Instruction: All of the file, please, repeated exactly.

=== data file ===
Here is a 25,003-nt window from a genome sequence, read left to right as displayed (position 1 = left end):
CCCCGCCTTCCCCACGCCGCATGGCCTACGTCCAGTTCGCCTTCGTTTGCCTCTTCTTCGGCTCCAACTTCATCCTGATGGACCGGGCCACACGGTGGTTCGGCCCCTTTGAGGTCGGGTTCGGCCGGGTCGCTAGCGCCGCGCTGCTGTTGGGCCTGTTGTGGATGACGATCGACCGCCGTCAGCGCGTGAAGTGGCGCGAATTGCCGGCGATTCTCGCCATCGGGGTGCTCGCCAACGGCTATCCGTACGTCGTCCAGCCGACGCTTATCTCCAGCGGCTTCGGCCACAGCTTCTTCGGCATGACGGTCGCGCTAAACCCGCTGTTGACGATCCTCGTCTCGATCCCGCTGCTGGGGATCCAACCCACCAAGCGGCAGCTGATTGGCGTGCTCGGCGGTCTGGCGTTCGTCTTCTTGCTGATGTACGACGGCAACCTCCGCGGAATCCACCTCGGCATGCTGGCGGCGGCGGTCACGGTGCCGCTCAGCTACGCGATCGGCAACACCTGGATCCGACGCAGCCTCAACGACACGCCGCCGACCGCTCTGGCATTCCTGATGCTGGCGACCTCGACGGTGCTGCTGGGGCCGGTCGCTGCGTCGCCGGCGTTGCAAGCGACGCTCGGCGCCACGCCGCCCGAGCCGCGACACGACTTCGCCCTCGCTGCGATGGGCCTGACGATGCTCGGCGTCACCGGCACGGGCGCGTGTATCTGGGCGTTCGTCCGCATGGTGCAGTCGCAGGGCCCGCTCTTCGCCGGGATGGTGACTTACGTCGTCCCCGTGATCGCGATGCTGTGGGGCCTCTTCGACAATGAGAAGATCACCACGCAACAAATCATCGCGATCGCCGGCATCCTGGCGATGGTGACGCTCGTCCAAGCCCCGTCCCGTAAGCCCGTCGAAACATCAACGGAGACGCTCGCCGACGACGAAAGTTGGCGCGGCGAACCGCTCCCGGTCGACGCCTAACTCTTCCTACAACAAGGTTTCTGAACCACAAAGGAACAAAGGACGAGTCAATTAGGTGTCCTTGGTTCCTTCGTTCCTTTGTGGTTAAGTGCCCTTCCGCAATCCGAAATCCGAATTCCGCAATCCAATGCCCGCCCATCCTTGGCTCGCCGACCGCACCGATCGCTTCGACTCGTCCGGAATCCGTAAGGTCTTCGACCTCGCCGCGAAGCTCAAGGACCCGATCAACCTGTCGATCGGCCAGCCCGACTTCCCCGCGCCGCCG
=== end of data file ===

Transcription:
Here is a 25,003-nt window from a genome sequence, read left to right as displayed (position 1 = left end):
CCCCGCCTTCCCCACGCCGCATGGCCTACGTCCAGTTCGCCTTCGTTTGCCTCTTCTTCGGCTCCAACTTCATCCTGATGGACCGGGCCACACGGTGGTTCGGCCCCTTTGAGGTCGGGTTCGGCCGGGTCGCTAGCGCCGCGCTGCTGTTGGGCCTGTTGTGGATGACGATCGACCGCCGTCAGCGCGTGAAGTGGCGCGAATTGCCGGCGATTCTCGCCATCGGGGTGCTCGCCAACGGCTATCCGTACGTCGTCCAGCCGACGCTTATCTCCAGCGGCTTCGGCCACAGCTTCTTCGGCATGACGGTCGCGCTAAACCCGCTGTTGACGATCCTCGTCTCGATCCCGCTGCTGGGGATCCAACCCACCAAGCGGCAGCTGATTGGCGTGCTCGGCGGTCTGGCGTTCGTCTTCTTGCTGATGTACGACGGCAACCTCCGCGGAATCCACCTCGGCATGCTGGCGGCGGCGGTCACGGTGCCGCTCAGCTACGCGATCGGCAACACCTGGATCCGACGCAGCCTCAACGACACGCCGCCGACCGCTCTGGCATTCCTGATGCTGGCGACCTCGACGGTGCTGCTGGGGCCGGTCGCTGCGTCGCCGGCGTTGCAAGCGACGCTCGGCGCCACGCCGCCCGAGCCGCGACACGACTTCGCCCTCGCTGCGATGGGCCTGACGATGCTCGGCGTCACCGGCACGGGCGCGTGTATCTGGGCGTTCGTCCGCATGGTGCAGTCGCAGGGCCCGCTCTTCGCCGGGATGGTGACTTACGTCGTCCCCGTGATCGCGATGCTGTGGGGCCTCTTCGACAATGAGAAGATCACCACGCAACAAATCATCGCGATCGCCGGCATCCTGGCGATGGTGACGCTCGTCCAAGCCCCGTCCCGTAAGCCCGTCGAAACATCAACGGAGACGCTCGCCGACGACGAAAGTTGGCGCGGCGAACCGCTCCCGGTCGACGCCTAACTCTTCCTACAACAAGGTTTCTGAACCACAAAGGAACAAAGGACGAGTCAATTAGGTGTCCTTGGTTCCTTCGTTCCTTTGTGGTTAAGTGCCCTTCCGCAATCCGAAATCCGAATTCCGCAATCCAATGCCCGCCCATCCTTGGCTCGCCGACCGCACCGATCGCTTCGACTCGTCCGGAATCCGTAAGGTCTTCGACCTCGCCGCGAAGCTCAAGGACCCGATCAACCTGTCGATCGGCCAGCCCGACTTCCCCGCGCCGCCG